Recently dairy proteins obtained from whey have received
Recently, dairy proteins obtained from whey have received considerable attention for their antioxidant bioactivity (Bayram et al., 2008; Haraguchi et al., 2011; Zhang et al., 2012). Bovine whey proteins (WP) are widely used in various foods for their nutritional, health-promoting, and functional values (Ramos et al., 2017). Bovine liquid whey is produced by enzymatic treatment of milk (sweet whey) or addition of organic acids or minerals (acid whey) with the precipitation and removal of casein (Yadav et al., 2015). Bovine WP account for 11 to 14.5% of dry whey; the other components of bovine whey powder are lactose (63–75%), fat (1–1.5%), minerals (8.2–8.8%), and vitamins (A, C, E, and B groups; Miller et al., 2006; Yadav et al., 2015). The protein component of whey provides a complete protein source and is rich in sulfur-containing AA (1.7%; Fox et al., 2015) and in branched-chain AA (26%; Ha and Zemel, 2003; Paul, 2009). It is composed of β-LG (50–60%), α-LA (15–25%), BSA (6%), lactoferrin (<3%), and 5-Methyl-CTP (<10%; de Wit, 1998; Madureira et al., 2007; Le Maux et al., 2014). β-Lactoglobulin is a small globular protein, composed of 162 AA with a molecular weight () of approximately 18,300 g/mol (Rade-Kukic et al., 2011). It contains all 20 EAA and is a rich source of sulfur. From a GSH precursor perspective, it has 5 Cys residues, 4 of them involved in disulfide bonds with the remaining 1 having a free reactive thiol group (Le Maux et al., 2014). α-Lactalbumin is a small protein with a MW of 14,200 g/mol consisting of 123 AA arranged in a single peptide chain (Konrad and Kleinschmidt, 2008). It has 8 Cys as 4 disulfide bonds and, therefore unlike β-LG, has no free thiol group (Konrad and Kleinschmidt, 2008; Pepe et al., 2013). Bovine serum albumin is composed of 583 AA with a MW of 66,430 g/mol (Hirayama et al., 1990). It contains 35 Cys groups making 17 disulfide bonds in addition to a free Cys that can facilitate intramolecular disulfide interactions (Madureira et al., 2007). Lactoferrin (MW 80,000 g/mol) is an iron-binding monomeric globular glycoprotein (Wakabayashi et al., 2006) that contains 708 AA, of which 34 are Cys and all of which participate in disulfide bonds (Marshall, 2004). In addition, each lactoferrin monomer can bind 2 Fe3+ ions, with a binding affinity of 10 to 20 M (Baker and Baker, 2004); this iron-binding capacity is likely to contribute to its antioxidant potential (Baker and Baker, 2004; Kim et al., 2013). Bovine WP also contains dilute concentrations of immunoglobulins [IgA, IgM, and IgG (IgG1 and IgG2)]. These are quaternary structure molecules, either monomers or polymers with 4 chains, consisting of 2 light polypeptide chains (MW 25,000 g/mol) and 2 heavy chains (MW between 50,000–70,000 g/mol) linked by disulfide bonds (Madureira et al., 2007). Several bovine whey products are produced commercially (Table 1) and differ primarily in protein content and lactose concentration.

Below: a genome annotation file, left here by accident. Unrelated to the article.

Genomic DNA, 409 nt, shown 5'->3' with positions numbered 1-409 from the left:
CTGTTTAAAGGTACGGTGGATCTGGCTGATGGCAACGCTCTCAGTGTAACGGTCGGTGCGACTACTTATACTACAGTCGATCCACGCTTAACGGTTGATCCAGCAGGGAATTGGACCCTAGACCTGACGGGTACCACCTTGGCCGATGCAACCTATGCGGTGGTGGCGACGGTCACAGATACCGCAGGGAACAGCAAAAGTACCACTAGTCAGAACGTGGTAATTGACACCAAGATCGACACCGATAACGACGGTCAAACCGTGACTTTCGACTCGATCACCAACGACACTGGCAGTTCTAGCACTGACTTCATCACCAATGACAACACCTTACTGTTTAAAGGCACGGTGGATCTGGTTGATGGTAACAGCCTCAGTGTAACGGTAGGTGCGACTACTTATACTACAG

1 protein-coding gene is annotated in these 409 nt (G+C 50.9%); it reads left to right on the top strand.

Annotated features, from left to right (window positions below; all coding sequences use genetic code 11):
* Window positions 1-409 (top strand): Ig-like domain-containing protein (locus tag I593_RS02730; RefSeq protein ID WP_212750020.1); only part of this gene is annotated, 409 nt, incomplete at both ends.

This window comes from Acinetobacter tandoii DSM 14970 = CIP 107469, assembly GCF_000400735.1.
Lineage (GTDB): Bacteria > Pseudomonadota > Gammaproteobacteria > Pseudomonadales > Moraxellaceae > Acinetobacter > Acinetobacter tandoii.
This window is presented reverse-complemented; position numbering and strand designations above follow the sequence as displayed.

DO WHEY PRODUCTS SHOW ANTIOXIDANT ACTIVITY IN VITRO? The antioxidant potential of WP has been assessed by different in vitro methodologies: 1,1-diphenyl-2-picrylhydrazyl (DPPH) radical assay, 2,2′-azino-bis(3-ethylbenzothiazoline-6-sulfonic acid) (ABTS) assay, ferric-reducing antioxidant power (FRAP), and oxygen radical absorbance capacity (ORAC). Table 2 details the most recent studies of the antioxidant activity of whey products after processing, enzymatic hydrolysis, or both. Other noteworthy studies have been reviewed previously (Power et al., 2013; Brandelli et al., 2015). The WP antioxidant activity was shown to be dose-dependent (20–100 mg/mL) by the DPPH assay, which measures the ability of a compound to scavenge the DPPH radical (Gad et al., 2011). Hydrolysis of preheated whey protein isolate (WPI) with the enzyme subtilisin (EC 184.108.40.206), a nonspecific endopeptidase purified from Bacillus licheniformis and commercially available as Alcalase (Novozymes A/S, Bagsvaerd, Denmark), with specific activities ranging from 0.6 to 2.5 U/g, increased its DPPH scavenging activity from 11.4 to 62.9% (Peng et al., 2010). Hydrolysates of whey protein concentrate (WPC) produced by subtilisin also showed significantly greater inhibition than WP hydrolysates (WPH) produced by other microbial enzymes (Dryáková et al., 2010; Lin et al., 2012; O'Keeffe and FitzGerald, 2014). Dryáková et al. (2010) demonstrated 35.5% greater inhibition of the ABTS radical with WPC hydrolyzed by subtilisin rather than by the enzymes as bacillolysin [EC 220.127.116.11, commercial source Neutrase (Novozymes A/S)] or Protamex (EC 18.104.22.168, Novozymes A/S). The WPC hydrolyzed by subtilisin also showed more ferric-reducing power (0.55 mM FeSO4 equivalents) than trypsin (EC 22.214.171.124), pepsin (EC 126.96.36.199), or leucyl aminopeptidase (EC 188.8.131.52, commercial source Flavourzyme, Novozymes A/S) hydrolysates (0.35 mM FeSO4 equivalents, P < 0.05). This activity was further increased by heat treatment (95°C, 5–10 min) of WPC before hydrolysis (Lin et al., 2012). However, Adjonu et al. (2013) observed that heat pretreatment (80°C, 15 min) did not improve antioxidant activity of WPI hydrolysates from pepsin [nonheated WPH = 0.32 ± 0.03 μmol of Trolox equivalents (TE)/mg of protein; heated WPH = 0.30 ± 0.03 μmol of TE/mg of protein] or chymotrypsin (EC 184.108.40.206; nonheated WPH = 0.27 ± 0.04 μmol of TE/mg of protein; heated WPH = 0.31 ± 0.02 μmol of TE/mg of protein). In Adjonu et al. (2013), ORAC methodology was employed, which scavenges peroxyl radicals and compares levels to the vitamin E analog Trolox.